Today’s topic is about literary fiction aka “we-are-sailing-into-murky-territories-known-as-literary-fiction-please-help-me.”
What is literary fiction?
Everybody has their own views of what they consider “classic” or “genre.” And literary fiction is the same. Defining “literary fiction” is a bit tricky. It’s a fairly new term. I feel that it is…everything else, but emphasizes a lot on meaning instead of pure entertainment. “Literary fiction” are like works of art. The content is so rich and complex (and that is to say other genres are not). It’s generally considered works that are “critically acclaimed” or “serious.” It’s the section I naturally gravitate toward whenever I enter a bookstore (before I fell back into young adult novels). It’s what I read and analyzed as an English major in college.
Literary fiction is love of mine. An old lover, you can say.
Contemporary literary fiction!
I feel kind of embarrassed to admit this – I don’t read a lot of contemporary literary fictions. I own a lot of it. It’s not that I don’t want to. I don’t have the attention span. I have a list of books and authors I am dying to read. Here are some authors that I want to read and believe that they fit into literary fiction.
- Haruki Murakami (Kafka on the Shore, Norwegian Wood)
- Margaret Atwood (The Blind Assassin, Alias Grace)
- Doris Lessing (The Golden Notebook)
- Robin Sloan (Mr. Penumbra’s 24-Hour Bookstore)
- Maria Semple (Where’d You Go, Bernadette)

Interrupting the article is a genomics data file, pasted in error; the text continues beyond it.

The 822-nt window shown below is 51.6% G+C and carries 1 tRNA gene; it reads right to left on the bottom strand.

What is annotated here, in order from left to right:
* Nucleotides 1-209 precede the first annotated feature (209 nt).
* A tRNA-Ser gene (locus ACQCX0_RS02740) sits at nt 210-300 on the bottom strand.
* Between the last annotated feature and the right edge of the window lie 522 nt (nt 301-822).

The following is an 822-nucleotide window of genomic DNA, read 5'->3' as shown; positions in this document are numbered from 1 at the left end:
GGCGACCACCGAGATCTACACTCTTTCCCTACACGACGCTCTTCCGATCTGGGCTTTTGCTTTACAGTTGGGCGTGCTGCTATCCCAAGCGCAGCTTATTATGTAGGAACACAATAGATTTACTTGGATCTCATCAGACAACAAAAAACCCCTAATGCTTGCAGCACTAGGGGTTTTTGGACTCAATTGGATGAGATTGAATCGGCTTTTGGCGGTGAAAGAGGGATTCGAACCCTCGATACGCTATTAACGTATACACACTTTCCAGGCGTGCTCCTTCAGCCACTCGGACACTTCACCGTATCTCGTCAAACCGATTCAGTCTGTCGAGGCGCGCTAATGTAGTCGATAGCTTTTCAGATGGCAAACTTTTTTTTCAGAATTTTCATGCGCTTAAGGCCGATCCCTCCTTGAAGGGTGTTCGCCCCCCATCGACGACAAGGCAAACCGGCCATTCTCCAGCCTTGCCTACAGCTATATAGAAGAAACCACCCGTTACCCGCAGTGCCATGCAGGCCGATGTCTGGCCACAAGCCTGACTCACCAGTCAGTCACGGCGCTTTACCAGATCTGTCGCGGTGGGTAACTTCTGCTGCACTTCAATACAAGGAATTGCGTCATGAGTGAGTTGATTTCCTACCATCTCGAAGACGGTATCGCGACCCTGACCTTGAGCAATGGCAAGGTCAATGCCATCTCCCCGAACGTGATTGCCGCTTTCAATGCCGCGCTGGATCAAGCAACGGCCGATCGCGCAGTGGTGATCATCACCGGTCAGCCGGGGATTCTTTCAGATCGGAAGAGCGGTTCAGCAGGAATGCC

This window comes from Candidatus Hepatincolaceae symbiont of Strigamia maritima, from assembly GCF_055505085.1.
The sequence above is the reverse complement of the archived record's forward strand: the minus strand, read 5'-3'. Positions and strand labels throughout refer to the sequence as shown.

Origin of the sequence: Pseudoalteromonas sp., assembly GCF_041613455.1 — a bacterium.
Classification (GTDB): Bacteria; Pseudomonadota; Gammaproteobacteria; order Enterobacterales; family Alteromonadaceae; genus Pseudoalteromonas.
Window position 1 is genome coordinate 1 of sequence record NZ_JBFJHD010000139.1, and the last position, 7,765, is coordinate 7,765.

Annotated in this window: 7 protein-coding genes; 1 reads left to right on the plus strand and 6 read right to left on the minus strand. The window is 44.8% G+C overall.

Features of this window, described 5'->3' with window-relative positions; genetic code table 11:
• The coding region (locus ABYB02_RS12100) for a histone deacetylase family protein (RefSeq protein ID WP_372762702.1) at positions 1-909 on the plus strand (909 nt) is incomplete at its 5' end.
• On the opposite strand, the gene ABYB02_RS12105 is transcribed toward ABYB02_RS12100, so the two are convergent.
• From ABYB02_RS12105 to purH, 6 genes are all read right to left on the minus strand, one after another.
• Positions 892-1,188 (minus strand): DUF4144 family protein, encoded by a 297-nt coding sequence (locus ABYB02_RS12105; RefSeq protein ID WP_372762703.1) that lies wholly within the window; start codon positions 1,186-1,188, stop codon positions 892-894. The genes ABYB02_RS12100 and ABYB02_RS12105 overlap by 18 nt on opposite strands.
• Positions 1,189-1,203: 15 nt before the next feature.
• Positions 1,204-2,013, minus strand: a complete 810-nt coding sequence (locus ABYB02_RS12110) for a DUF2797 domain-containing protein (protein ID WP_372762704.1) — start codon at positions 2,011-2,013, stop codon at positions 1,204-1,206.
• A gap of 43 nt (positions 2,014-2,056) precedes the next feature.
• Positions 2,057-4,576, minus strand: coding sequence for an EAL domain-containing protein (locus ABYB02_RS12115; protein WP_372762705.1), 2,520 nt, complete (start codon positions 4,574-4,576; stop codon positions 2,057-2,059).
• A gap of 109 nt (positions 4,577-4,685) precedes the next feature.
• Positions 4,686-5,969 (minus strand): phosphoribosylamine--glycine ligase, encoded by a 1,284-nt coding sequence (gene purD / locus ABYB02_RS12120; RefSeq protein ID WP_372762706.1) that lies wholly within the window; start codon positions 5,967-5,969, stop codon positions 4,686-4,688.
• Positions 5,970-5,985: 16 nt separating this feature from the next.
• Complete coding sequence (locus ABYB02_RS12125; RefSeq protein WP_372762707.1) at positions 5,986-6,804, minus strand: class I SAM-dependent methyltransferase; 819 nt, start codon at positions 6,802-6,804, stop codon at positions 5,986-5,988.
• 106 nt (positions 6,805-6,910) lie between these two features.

- Carol Rifka Brunt (Tell the Wolves I’m Home)
- Benjamin Alire Sáenz (Aristotle and Dante Discover the Secrets of the Universe)
- Joan Didion (Play It as It Lays, Slouching Towards Bethlehem)
All (or at least most) of these works are critically acclaimed books that I need to get my greedy hands on.
Note: I have excluded YA novels because I don’t feel like it fits under literary fiction (with the exception of a few like On the Jellicoe Road).
1920s & Onwards!
Do authors/books that were published in the 1920s (and onwards) count? They do! Literary fiction doesn’t always pertain to contemporary books! There are plenty of 60+ year old books that are fits the definition. Any book that has been critically acclaimed. F. Scott Fitzgerald, Ernest Hemingway, Virgina Woolf, D.H. Lawrence, James Joyce, Edith Wharton, Zora Neale Hurston. I consider all these authors to fit into literary fiction (and not classic literature). And I’m not sure if you can tell, all the authors I picked are from the late 20th to early 21st century. Why? It’s my favorite time period for books! We have the introduction of Modernism and the Lost Generation!
- Mrs. Dalloway by Virginia Woolf
- The House of Mirth by Edith Wharton
- The Crying of Lot 49 by Thomas Pynchon
- Kafka on the Shore by Haruki Murakami
- Every author/book in the bullet list above.
For the record, I hate referring to anything as “literary fiction” or “mainstream fiction.” I think it’s one of those terms that is unnecessary. It’s a bit difficult to define because the term is so broad, yet concise. I don’t know what it wants from me!
What are your thoughts on literary fiction? Are you as clueless as I am?